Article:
Shoemaker's story #08｜About materials
Blue over sample craftsman. The shoes are made by hand, from the pattern to the sewing and shoemaking. We also handle factory arrangements and material setup.
This series is a compilation of several notes I wrote in order to explain my work, namely making shoes, as clearly as possible.
<About the core material of the toe and heel>
Hello, this is zucco from the blueover team.
Try touching the shoes. If the toe and heel are hard, the shoe has a core material called a ``toecap'' in the toe and a ``counter'' in the heel. It is hard to tell at a glance, but it is enclosed between the outer leather and the inner leather (lining).
By inserting the toe cap, it hardens in the shape of a wooden last, so it is properly expressed on the shoe and prevents it from losing its shape. It also protects your toes.
It protects the heel and supports the arch of the foot. It also provides stability when walking. It prevents the shoes from losing their shape.
If you step on your heels or wear shoes without a shoehorn, the counter may collapse. Be careful, once it gets crushed, it won't go back to normal, and the broken counter inside your shoe may hit your foot and cause pain!
The materials used for the toecap and counter vary.
When I was making shoes by myself, I used a hard toe cap that softened when soaked in a liquid called solvent, such as paint thinner. For the counter, we used a leather floor or something called a leather boat purchased from a wholesaler.
I soaked it in water, made it big enough to put it in the shoes I made, and used it by pasting it with white glue.
*It is still sometimes used when creating samples.
Our current production method uses a method called ``hot melt'' to make shoes. It becomes soft when heated and hardens when cooled. While it is being softened by heat, it is molded along the wooden mold to retain its shape.
Most of the shoes made in Japan are made with this "hot melt". It is more resistant to tearing than leather counters, and when making shoes, it is easy to work with the back part to determine the height of the heel, allowing for efficient and smooth work.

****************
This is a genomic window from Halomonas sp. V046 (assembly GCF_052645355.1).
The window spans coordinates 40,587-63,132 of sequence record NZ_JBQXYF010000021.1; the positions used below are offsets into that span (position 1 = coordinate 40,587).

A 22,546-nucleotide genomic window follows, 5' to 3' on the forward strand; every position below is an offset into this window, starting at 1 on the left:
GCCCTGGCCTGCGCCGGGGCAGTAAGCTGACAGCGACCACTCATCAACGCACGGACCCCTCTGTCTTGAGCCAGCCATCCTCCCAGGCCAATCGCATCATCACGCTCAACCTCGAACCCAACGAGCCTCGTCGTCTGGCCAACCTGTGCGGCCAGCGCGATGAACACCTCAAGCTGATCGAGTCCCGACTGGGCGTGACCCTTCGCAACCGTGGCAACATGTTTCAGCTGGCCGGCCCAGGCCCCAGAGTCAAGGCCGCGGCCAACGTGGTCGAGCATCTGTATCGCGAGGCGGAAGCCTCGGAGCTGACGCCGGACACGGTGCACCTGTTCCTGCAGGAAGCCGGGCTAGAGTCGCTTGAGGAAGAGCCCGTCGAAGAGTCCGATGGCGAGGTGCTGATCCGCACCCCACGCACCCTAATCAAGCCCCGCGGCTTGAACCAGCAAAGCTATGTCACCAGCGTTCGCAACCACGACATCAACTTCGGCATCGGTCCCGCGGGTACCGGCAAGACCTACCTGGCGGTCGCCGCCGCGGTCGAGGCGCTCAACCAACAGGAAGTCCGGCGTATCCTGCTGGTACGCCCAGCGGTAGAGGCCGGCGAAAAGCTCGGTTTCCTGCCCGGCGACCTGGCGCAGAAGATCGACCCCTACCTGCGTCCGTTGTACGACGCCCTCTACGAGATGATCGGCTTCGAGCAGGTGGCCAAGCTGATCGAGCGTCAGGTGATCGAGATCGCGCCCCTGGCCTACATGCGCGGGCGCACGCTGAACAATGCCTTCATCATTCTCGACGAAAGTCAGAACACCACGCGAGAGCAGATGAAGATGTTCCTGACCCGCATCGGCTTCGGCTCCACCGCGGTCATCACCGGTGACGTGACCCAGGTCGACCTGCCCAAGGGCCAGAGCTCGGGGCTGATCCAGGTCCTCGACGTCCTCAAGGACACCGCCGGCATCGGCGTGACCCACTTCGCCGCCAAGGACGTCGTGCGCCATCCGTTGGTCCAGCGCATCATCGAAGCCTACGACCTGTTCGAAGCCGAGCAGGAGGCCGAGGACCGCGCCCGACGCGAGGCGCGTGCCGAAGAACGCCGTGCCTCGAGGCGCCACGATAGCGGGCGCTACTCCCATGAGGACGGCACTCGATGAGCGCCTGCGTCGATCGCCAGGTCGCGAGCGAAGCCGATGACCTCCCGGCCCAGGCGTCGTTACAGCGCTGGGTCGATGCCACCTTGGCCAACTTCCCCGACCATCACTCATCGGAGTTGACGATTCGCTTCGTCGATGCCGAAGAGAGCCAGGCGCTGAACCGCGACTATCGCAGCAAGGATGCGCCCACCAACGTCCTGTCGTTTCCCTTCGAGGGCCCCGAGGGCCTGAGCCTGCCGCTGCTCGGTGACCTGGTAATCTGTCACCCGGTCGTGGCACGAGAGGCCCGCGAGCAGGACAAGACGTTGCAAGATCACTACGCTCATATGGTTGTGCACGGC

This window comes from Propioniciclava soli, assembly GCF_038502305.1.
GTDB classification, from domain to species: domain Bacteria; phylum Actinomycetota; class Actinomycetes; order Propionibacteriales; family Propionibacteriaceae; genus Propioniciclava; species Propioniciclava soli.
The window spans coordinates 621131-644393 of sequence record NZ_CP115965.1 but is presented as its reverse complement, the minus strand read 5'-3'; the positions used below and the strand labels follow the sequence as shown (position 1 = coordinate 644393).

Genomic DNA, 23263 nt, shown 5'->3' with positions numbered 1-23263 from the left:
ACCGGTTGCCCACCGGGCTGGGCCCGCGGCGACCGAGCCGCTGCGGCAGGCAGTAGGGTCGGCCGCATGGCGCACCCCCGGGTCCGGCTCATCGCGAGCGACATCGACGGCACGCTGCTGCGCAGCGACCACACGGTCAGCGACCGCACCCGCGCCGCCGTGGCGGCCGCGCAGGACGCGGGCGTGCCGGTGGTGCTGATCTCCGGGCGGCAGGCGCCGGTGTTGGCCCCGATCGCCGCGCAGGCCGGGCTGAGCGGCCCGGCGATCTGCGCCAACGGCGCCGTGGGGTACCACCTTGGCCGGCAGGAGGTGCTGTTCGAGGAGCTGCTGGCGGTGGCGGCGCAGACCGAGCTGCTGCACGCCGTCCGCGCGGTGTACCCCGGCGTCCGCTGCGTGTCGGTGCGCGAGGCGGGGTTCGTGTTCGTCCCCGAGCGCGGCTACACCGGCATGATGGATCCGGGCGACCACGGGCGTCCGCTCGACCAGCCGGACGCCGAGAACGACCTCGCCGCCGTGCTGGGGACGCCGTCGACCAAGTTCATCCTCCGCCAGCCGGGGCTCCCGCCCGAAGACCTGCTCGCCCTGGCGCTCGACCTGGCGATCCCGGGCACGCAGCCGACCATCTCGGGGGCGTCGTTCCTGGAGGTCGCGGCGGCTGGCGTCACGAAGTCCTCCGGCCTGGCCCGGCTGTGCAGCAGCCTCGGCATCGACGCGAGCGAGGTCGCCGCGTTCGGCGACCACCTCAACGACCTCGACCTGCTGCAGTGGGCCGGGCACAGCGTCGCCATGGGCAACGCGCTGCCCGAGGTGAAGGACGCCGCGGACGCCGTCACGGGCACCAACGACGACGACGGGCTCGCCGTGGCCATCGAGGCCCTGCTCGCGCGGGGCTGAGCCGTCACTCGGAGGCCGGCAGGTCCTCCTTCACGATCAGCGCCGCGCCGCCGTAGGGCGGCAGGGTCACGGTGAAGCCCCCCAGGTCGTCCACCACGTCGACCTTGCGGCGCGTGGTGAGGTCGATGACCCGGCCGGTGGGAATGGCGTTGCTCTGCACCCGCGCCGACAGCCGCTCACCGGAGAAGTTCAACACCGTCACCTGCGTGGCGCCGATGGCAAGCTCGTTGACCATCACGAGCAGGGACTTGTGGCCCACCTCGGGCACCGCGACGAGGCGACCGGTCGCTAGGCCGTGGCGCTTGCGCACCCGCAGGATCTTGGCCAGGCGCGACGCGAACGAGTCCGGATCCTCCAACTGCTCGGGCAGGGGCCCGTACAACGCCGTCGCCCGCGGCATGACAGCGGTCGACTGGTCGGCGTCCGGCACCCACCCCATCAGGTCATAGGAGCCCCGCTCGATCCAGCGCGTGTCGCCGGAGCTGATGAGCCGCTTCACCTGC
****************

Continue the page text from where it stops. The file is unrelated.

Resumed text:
If you want to mass produce a certain number of pairs, hot melt is recommended. You will need to make a cutting die, but you can ask a material store to make it relatively quickly.
This year, we updated the toe cap and counter. Next, I would like to write about that story.
<Story about finding core material>
I mentioned that the toe part contains a core material called a "toe cap" and the heel part contains a core material called a "counter".
I recently updated the core material for each, so today I'll talk about that time.
Why it's new
In fact, this spring, the core material of blueover's standard model Mikey has been updated.
We've been using the brand for 10 years now and haven't had any problems, so there's no need to change it, right? You might think that. In fact, there was no need to change the quality. However, the company we purchased it from went out of business, so we had to find a new supplier.
Looking for a factory
I was looking for a new factory. I contacted an insole shop that I had not been working with for over 5 years to get an introduction.
They introduced us to us because they have a long relationship with a Kobe company that sells toe caps and countertops.
What was important to me when searching for factories and materials this time was that it was not much different from the current Mikey. This is because we have received feedback from customers who have been using our products for a long time without any problems for 10 years.
I was shown some material samples from the other company, and although the counter looked good, the toecap looked soft and was rejected.
Next, I contacted the factory that makes the current Blueover insoles. I was able to see some of the materials here as well.
Try making a prototype
I collected some toecaps and counters. Even if you think, "This looks good," you won't be able to mass-produce it all at once. I narrowed down my options to two pieces, one for the toecap and one for the counter, and tried making them into shoes.
Even if the finished product is good, we will not be able to hire the product if there is inefficiency in the work at each factory, such as sewing or fishing, so we will listen to the factories and look at the final product.
And the mission to change new materials was a success.
When making shoes, there are many ingredients and a lot of time and effort that goes into making them, even if you can't see them. Renewing the toe cap and counter this time may seem simple at first glance, but it was a mission that took more than a month because it required sewing and fitting.
Change in order to remain the same.
“New and unchanged. New unchanged.”